Parents: Enough multiple choice at neighborhood schools

The moms and dads of Skinner Middle School — taxpaying types with steady jobs and sensible family cars — don’t look like a bunch of radicals.

But after meeting quietly for months to brainstorm, then to crunch numbers and compile data, they went public with demands that turn a decade of school-choice/school-reform thinking on its head.

Their chief demand: no more charter schools, no more alternative schools, or magnets; just fix the plain old, come-one, come-all neighborhood middle school we’ve already got.

“We want a school that takes all students, is not HGT (highly gifted and talented) but is just a quality neighborhood school,” said Renee Martinez-Stone.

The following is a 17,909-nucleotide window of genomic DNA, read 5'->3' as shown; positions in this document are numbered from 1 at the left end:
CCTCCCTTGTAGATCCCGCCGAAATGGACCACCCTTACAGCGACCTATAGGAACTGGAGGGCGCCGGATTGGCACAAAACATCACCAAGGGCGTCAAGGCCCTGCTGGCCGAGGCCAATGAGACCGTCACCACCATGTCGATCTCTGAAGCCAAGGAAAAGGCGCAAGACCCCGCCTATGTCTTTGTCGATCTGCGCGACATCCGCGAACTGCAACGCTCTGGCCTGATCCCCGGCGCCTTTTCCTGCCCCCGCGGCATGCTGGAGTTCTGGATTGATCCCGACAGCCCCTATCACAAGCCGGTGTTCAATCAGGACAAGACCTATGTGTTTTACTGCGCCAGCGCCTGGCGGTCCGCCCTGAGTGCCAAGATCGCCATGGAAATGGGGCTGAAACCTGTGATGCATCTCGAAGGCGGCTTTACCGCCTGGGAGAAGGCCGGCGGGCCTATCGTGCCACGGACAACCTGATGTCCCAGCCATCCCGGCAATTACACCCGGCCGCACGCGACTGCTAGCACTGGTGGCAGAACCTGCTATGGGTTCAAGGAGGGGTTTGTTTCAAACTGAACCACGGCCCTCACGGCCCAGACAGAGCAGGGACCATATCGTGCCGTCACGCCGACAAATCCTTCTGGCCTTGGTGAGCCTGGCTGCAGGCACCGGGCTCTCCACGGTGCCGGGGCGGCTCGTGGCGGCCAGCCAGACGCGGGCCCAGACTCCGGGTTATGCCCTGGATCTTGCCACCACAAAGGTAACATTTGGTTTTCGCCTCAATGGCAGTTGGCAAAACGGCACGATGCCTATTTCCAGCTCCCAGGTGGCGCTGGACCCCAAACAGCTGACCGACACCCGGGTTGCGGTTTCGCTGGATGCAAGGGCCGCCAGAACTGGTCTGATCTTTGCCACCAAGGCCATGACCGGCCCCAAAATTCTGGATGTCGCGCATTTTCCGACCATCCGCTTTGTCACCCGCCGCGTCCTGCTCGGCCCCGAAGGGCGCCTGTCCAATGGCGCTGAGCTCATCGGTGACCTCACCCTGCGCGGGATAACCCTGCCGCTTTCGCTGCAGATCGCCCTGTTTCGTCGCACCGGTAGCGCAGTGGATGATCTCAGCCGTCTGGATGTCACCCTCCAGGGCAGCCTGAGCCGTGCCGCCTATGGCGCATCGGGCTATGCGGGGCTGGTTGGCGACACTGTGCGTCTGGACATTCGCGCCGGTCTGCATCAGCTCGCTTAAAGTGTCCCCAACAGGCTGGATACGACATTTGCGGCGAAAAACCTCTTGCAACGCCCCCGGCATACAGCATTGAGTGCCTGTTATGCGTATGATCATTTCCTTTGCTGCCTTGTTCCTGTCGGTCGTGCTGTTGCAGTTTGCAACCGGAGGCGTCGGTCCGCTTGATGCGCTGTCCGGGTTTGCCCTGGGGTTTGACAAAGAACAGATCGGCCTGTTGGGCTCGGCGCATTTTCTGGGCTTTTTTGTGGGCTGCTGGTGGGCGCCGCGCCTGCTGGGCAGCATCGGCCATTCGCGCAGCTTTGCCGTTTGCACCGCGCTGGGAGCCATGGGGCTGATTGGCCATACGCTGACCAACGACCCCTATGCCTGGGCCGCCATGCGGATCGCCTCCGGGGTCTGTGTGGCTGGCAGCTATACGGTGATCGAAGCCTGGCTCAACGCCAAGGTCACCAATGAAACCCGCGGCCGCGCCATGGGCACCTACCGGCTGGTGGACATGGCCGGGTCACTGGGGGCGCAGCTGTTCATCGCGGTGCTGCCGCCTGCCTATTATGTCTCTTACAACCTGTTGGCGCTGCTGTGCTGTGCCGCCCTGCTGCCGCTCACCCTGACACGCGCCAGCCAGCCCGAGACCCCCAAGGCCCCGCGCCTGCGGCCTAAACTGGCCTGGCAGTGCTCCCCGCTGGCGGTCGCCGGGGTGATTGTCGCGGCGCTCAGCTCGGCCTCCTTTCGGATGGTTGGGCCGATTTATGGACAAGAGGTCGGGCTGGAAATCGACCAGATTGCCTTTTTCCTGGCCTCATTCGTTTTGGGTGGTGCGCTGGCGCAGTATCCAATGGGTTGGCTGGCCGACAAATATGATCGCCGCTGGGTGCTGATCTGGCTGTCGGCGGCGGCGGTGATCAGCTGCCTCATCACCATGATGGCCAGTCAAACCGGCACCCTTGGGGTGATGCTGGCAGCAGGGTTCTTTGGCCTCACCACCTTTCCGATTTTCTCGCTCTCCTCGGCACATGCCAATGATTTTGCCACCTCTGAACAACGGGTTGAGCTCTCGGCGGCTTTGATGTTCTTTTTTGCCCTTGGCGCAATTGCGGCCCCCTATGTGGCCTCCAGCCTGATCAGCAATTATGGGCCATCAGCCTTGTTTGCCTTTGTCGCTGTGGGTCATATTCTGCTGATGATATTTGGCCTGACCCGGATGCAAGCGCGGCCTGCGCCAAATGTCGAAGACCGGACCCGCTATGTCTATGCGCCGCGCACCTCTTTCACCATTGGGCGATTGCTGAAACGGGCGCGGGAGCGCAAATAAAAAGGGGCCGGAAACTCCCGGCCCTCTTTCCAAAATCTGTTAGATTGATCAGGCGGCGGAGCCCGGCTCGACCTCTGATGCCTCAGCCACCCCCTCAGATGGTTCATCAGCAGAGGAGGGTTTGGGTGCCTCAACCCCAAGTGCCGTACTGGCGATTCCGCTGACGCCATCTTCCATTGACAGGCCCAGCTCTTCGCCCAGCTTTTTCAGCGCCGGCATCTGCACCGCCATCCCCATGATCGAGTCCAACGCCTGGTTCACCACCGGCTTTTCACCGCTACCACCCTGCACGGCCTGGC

Stone is a founding member of the insurrectionist group Northwest Neighborhood Middle Schools NOW.

In October 2009, NOW publicly pleaded for “a viable middle-school option” for “proficient and above kids” — the kids NOW contends are bailing on traditional DPS schools after fifth grade.

They asked for foreign-language programs, for arts and music. And they wanted DPS to stop opening nontraditional campuses in their neighborhood. That, they argued, would stop the hemorrhaging of high-achieving students.

As NOW sees it, the school choice

Read more: Parents: Enough multiple choice at neighborhood schools – The Denver Post http://www.denverpost.com/ci_18037489#ixzz1M45j8ngD, Karen Auge

How to make summer break

Summer is fragile. It slips by at a dizzying pace. One moment, you are emptying the backpacks and stashing them out of sight.